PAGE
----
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Team 'Green Book' on all the 'Driving Miss Daisy' comparisons: 'We were not thinking that'

·Senior Correspondent, Yahoo Entertainment
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  • Viggo Mortensen
    Viggo Mortensen
    American actor
  • Mahershala Ali
    Mahershala Ali
    American actor

The Peter Farrelly-directed comic drama Green Book has been racking up strong reviews and a nice dose of Oscar buzz since premiering at the Toronto International Film Festival, where it won the audience prize. Just as steady have been comparisons to another film: the 1989 hit Driving Miss Daisy.

Daisy, you’ll recall, followed the heartwarming story of an elderly Jewish woman (Jessica Tandy) who develops a strong bond with her African-American chauffeur (Morgan Freeman) in the Deep South, as the Jim Crow era gives way to the civil rights movement. With racial roles reversed, Green Book pairs a black piano virtuoso (Mahershala Ali), who enlists an Italian-American bouncer (Viggo Mortensen) to drive him around the Deep South, smack-dab in the middle of Jim Crow.

“We were not thinking that, but I could see why you would compare it to that,” Farrelly told Yahoo Entertainment at the film’s Los Angeles press day (watch above). “I love that movie. But we weren’t thinking, ‘Hey, let’s make that kind of movie.’ That’s not how it happened. It happened because it’s a true story that was brought to me, and I was like, ‘Wow!'”

Farrelly, best known for co-directing beloved broad comedies like Dumb and Dumber and There’s Something About Mary, alongside his brother Bobby, saw the story more as a classic “odd couple” tale. (Although the director could also have been making a direct reference to The Odd Couple, the 1968 comedy starring Jack Lemmon and Walter Matthau). “Black concert pianist [with] three doctorates and a sixth grade-educated bouncer, stuck together in a car. There was a lot of laughs to that,” he said.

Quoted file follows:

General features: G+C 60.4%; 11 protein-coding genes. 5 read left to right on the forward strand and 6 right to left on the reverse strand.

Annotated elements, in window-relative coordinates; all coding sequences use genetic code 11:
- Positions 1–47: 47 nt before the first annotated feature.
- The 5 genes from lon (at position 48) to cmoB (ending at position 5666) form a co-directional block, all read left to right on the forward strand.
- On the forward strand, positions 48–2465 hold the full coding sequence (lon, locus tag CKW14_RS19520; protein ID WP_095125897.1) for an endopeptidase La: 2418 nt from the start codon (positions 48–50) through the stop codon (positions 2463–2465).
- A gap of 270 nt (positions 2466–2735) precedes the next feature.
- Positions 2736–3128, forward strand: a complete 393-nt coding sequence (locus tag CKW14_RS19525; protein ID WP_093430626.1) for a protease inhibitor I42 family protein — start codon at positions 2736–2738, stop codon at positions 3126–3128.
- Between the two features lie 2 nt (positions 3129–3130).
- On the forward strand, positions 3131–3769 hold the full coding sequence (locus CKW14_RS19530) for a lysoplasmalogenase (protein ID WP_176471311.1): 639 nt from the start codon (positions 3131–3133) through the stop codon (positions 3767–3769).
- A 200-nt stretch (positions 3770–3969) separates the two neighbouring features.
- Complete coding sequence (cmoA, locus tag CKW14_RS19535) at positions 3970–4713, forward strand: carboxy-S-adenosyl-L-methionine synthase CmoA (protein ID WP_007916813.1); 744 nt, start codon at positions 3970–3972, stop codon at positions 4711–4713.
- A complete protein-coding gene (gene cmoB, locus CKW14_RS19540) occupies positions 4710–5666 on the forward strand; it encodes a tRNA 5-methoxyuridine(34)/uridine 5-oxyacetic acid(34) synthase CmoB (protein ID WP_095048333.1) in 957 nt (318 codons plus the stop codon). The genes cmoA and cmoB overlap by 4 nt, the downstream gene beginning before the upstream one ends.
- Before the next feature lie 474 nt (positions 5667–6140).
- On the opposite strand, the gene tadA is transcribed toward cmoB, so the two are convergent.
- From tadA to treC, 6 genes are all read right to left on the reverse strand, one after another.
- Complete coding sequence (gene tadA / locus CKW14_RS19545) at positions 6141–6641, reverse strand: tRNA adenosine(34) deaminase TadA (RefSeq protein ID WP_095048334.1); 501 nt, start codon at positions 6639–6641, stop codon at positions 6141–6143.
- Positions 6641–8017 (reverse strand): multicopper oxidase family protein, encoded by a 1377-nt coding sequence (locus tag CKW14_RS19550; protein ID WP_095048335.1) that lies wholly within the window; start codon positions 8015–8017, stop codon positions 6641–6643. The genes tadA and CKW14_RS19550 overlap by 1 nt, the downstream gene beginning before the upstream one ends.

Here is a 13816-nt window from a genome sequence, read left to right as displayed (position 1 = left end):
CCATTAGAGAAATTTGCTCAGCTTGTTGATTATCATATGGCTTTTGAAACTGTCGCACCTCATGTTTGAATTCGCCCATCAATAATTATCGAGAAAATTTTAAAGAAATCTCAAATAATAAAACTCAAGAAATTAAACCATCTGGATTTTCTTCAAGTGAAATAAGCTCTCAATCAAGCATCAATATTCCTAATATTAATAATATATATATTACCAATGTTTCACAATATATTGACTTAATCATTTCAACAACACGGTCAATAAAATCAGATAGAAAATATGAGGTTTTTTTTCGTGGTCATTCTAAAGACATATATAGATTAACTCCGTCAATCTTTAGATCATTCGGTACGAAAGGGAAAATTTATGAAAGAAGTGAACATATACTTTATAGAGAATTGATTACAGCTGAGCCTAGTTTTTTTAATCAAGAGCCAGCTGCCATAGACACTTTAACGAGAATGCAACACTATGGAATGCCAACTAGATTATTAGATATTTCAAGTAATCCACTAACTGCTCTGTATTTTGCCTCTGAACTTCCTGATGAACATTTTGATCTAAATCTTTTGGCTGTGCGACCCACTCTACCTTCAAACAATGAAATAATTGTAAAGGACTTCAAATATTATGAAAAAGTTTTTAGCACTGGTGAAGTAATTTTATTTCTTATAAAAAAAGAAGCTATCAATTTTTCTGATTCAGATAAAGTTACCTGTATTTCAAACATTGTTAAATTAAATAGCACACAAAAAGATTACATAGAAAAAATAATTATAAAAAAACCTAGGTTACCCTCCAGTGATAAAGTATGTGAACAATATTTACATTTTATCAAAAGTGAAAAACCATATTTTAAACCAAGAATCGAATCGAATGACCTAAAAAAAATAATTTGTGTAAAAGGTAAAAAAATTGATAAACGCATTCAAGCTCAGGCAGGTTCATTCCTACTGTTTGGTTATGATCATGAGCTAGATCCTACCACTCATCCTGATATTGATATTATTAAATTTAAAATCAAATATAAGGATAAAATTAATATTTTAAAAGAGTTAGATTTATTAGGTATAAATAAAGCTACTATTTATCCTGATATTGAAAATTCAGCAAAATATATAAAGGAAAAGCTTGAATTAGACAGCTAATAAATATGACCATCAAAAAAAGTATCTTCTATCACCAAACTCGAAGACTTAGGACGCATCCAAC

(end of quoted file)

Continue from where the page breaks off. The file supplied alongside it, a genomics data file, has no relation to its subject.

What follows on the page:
While the endless comparisons probably feel irksome to the director (try finding a review that doesn’t mention Daisy), we’re guessing he wouldn’t mind the same fate for his film: Daisy was the eighth highest-grossing movie of 1989, and went on to win Best Picture at the Academy Awards. Pundits are predicting the crowd-pleasing Green Book could be a similar force at the Oscars, especially with Academy membership still skewing older.

Though it’s recently been dragged by a controversy surrounding Mortensen’s matter-of-fact usage of the N-word during a post-screening Q&A, Green Book could also prove cathartic at a time when race relations in the United States seem to be regressing.

“I think Green Book is an offering amongst many things, many parts of the culture, many pieces of art, pieces of content, that all have to in some ways be an offering towards hope, towards what we aspire to be as a country, as a world,” Ali (Moonlight, Luke Cage) said. “Green Book is one of what has to be many contributions, it’s not the fix for all things, I think we’d be foolish to try to say that this is what’s going to solve anything. But we definitely know that it’s something that is an offering that can open up a conversation.”

Added Farrelly: “The great thing about this movie is we’re not preaching to one side or the other. We’re preaching to all of humanity, and recognizing no matter how far over here or over [there] you are, we’re all human beings. And if you cut down the walls and all the bologna in between, you realize that we have a lot in common. And that’s what these guys did.”

Green Book is now playing in select cities.

Watch Viggo Mortensen talk about gaining 45 pounds for the role:


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